Jeff Gates, a graphic designer and writer, for the past eight years he has been remixing old propaganda posters with new text and altered imagery attacking the sorry state of American political discourse. He does this under the guise of the Chamomile Tea Party. Google Arts & Culture has just published a six-part online exhibition of his posters on their platform. This is the first time Google has published current political art on their site. “As I’m sure you know, politics is sometimes too “hot” of a topic these days. So, I applaud Google’s investment in my work,” he told me. The opening exhibit webpage can be found here.
Even before the internet, Gates was interested in alternatives to pasting posters on walls. In the late 1980s, he founded an Artists for a Better Image (ArtFBI) to study stereotypes of artists in contemporary culture. This happened to coincide with the culture wars of the early ‘90s. He produced a series of bumper stickers that focused on artist contributions to society. Just before the 2012 presidential election, he bought ad space in the DC Metro where he placed two posters. The dialogue generated by the installations was exactly what he was going for. He stood near them and engaged people about the issues.
The format of the Google Arts & Culture project allowed Gates to weave a narrative that starts with the rise of the Tea Party in 2009-2010 and continues to present. A year and a half in the making, it has allowed him to provide some context to the visuals. I asked him about his method and the efficacy and effectiveness of poster making in light of the current dismantling of democracy.
Other designers, like Micha Wright, have co-opted vintage posters for contemporary messages. Why more? What do you feel you are contributing to the conversation?
Using old propaganda posters is just the initial structure for my work. These posters focus on the state of American political discourse during a specific period of time, from 2010 to the present. It started with a visceral reaction to the hyper-partisanship that began in 1994 when the Republicans gained control of the House, but clicked into higher gear with the Tea Party’s ascendency and influence around 2009. My early work dealt with Congressional hyper- partisanship. But, the content has become more focused as this partisanship led to the failure of our government to effectively deal with the issues we face. This work isn’t just a broad reflection on American culture and politics at the beginning of the 21st century; it deals with very specific issues such as the bank crisis, gun control, healthcare, the rise of white nationalism, citizens’ right to privacy, and the 2016 election, just to name a few. It’s given me the opportunity to question my own biases and to think about my vantage point when I convey messages through my work. Last year, I wrote about this process in my essay, Choking on Our Words. My recent Google Arts & Culture project allowed me to weave a narrative around the posters that reflects what has been happening in our country during this period. In a way, it’s a poster documentary —a visual record. And, as time goes on, it will become a visual history of these years.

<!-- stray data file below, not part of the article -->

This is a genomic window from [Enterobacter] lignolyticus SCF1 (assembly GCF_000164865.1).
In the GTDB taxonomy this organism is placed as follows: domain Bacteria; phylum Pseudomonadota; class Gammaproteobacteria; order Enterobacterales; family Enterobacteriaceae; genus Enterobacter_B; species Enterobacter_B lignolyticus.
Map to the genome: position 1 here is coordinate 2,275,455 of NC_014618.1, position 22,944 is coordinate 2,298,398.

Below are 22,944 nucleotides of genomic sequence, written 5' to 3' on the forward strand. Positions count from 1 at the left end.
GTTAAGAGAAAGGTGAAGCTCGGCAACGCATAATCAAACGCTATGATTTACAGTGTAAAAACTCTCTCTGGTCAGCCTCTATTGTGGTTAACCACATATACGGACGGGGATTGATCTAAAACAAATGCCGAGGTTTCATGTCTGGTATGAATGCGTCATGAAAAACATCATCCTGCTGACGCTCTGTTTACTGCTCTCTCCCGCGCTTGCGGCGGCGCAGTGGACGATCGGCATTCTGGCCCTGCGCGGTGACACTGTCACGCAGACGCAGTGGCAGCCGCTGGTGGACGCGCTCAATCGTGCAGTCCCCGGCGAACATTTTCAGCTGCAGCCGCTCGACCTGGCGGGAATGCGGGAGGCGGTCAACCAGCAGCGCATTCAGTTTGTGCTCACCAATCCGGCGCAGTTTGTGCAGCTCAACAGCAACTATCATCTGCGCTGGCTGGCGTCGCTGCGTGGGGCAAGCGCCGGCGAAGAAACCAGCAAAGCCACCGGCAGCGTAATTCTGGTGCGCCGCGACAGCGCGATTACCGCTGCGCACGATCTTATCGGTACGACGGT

Do you believe that a poster or posters will help ignite of change the political discourse in a meaningful way? Or is this more a cry of frustration?
Posters are both a call for change and a reflection of Americans’ frustrations. In part, we must look at their combined effect in crowds of the hundreds of thousands who have been protesting, both on the left and on the right. The first contemporary use of posters in this cumulative way was at Jon Stewart’s and Stephen Colbert’s 2010 Rally to Restore Sanity and/or Fear on the National Mall. And, it was my first opportunity to put out a call to use my posters (all are free to download and use under a Creative Commons license). I brought one, but others did as well. And, I started getting text messages from friends with sightings. The next day, one sighting appeared on the home page of The Huffington Post.
The thousands of handmade posters at recent rallies are an important part of the activ engagement we’re seeing. But, they are also a way to connect with others. I have said about my own work, “these posters reflect a desire as an artist to ‘do something’ about the social and political upheaval going on in this country.”
I certainly advocate activism of any But what do you hope your graphics will achieve?
I hope they will provoke, make people think, and inspire. People have contacted me to show me their own posters. I also want them to set a stage for dialogue. That was the impetus behind my buying ad space in the Washington, DC Metro just before the 2012 presidential election. I placed two posters on platform backlighted signs, usually used for advertising. And, I would stand by them to watch, listen, and engage those who were looking at them. One of the most interesting conversations I had was with a conflict resolution advocate who worked as a mediator.These posters could not be displayed in the subway today. The Metro outlawed the use of “issue- oriented” ads in its system after anti-Muslim activist Pamela Geller submitted a proposal for an ad featuring the winner of a “Draw Muhammad” cartoon contest in 2015. In March 2017, a former Egyptian political prisoner’s ad campaign set to run during Egyptian President Abdel Fatah al-Sissi’s April visit to Washington was also rejected on the same grounds. Citing free speech, the ACLU filed a suit a few months later, but the ban remains in effect.
What do you think of your own work is the most powerful and effective?
There are a number of my posters I feel have been successful in conveying my ideas. Here are a few: